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LONDON, England, January 22, 2021 (LifeSiteNews) – In an attempt to encourage increased COVID-19 testing, even if a positive test leads to a mandatory self-isolation order, British cabinet ministers are considering paying anyone in England £500 (around $680) if they test positive for COVID-19, The Guardian revealed. The scheme, if given the green light, could cost U.K. taxpayers upwards of £450 million per week.

Currently the British government’s “Test and Trace Support Payment scheme” (TTSP) provides a weekly payment of £500 to those who test positive for COVID-19, cannot earn a living by working from home, have a low income, and receive some manner of government benefits.

Under current legislation, anyone in England who is contacted by NHS Test and Trace is “under legal obligation” to self-isolate for at least ten days, as is anyone who receives a notification that they have been in “close contact” with “someone who has tested positive for coronavirus,” through the government run app. The latter group is eligible for a one-off £500 payment through TTSP.

According to The Guardian, government polling in England discovered that a mere 17% of people with COVID symptoms were presenting themselves for tests, which led the Department of Health and Social Care, headed by Health Secretary Matt Hancock, to propose a new incentive whereby anyone in England, regardless of income, could take advantage of the £500 payment if testing positive for COVID-19.

The revelations came from a leaked document drafted by the Department of Health, which The Guardian says is the “preferred position” of Hancock’s department. An official review of the current scheme determined that the application process for payment to self-isolate is too tight and excludes too many people. The government is seeking to expand the scheme so that more people will feel comfortable taking COVID tests, even if that leads to a mandatory self-isolation order.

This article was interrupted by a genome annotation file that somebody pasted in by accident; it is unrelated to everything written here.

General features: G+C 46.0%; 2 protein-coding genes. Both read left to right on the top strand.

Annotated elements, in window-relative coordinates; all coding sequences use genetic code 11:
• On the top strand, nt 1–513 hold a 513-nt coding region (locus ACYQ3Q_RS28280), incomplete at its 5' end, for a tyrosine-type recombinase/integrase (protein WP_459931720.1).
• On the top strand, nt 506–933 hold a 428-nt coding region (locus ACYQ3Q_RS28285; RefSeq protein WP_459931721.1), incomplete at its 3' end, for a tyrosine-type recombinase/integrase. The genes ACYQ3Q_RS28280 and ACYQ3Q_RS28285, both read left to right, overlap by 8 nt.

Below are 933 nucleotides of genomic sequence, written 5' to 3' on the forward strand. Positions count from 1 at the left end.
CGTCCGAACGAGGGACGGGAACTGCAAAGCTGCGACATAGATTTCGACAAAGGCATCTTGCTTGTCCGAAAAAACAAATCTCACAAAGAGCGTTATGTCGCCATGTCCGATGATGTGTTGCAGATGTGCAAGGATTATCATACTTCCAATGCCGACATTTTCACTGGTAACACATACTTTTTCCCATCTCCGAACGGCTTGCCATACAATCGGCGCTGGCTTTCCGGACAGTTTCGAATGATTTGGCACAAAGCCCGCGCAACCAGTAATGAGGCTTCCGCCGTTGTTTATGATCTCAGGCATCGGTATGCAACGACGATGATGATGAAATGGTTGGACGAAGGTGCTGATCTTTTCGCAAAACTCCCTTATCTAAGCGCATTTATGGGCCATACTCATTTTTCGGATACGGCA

The report advised that “[a]nyone who tested positive for COVID-19, irrespective of their age, employment status or ability to work from home, would be eligible for TTSP. This would be straightforward for local authorities to administer, though it would lead to significantly greater volumes of applications than under the current scheme.” This is the Health Department’s first choice.

The Department forwarded three alternative proposals, one which qualified that payments could only be made to those who can’t work from home, another which stipulated a low-income threshold of £26,495 (about $36,000) for the lump sum payment, and a final suggestion that keeps the current, more restrictive measurements; but “significantly” expands the ability of local councils to make discretionary payments.

Backing the Health Department’s preferred option, Professor Stephen Reicher, a government adviser from the Scientific Pandemic Insights Group on Behaviours, told the BBC that “you can’t have a system where people don’t know whether they will get the support or not, it has to be immediate. The way to do that is to make it universal.”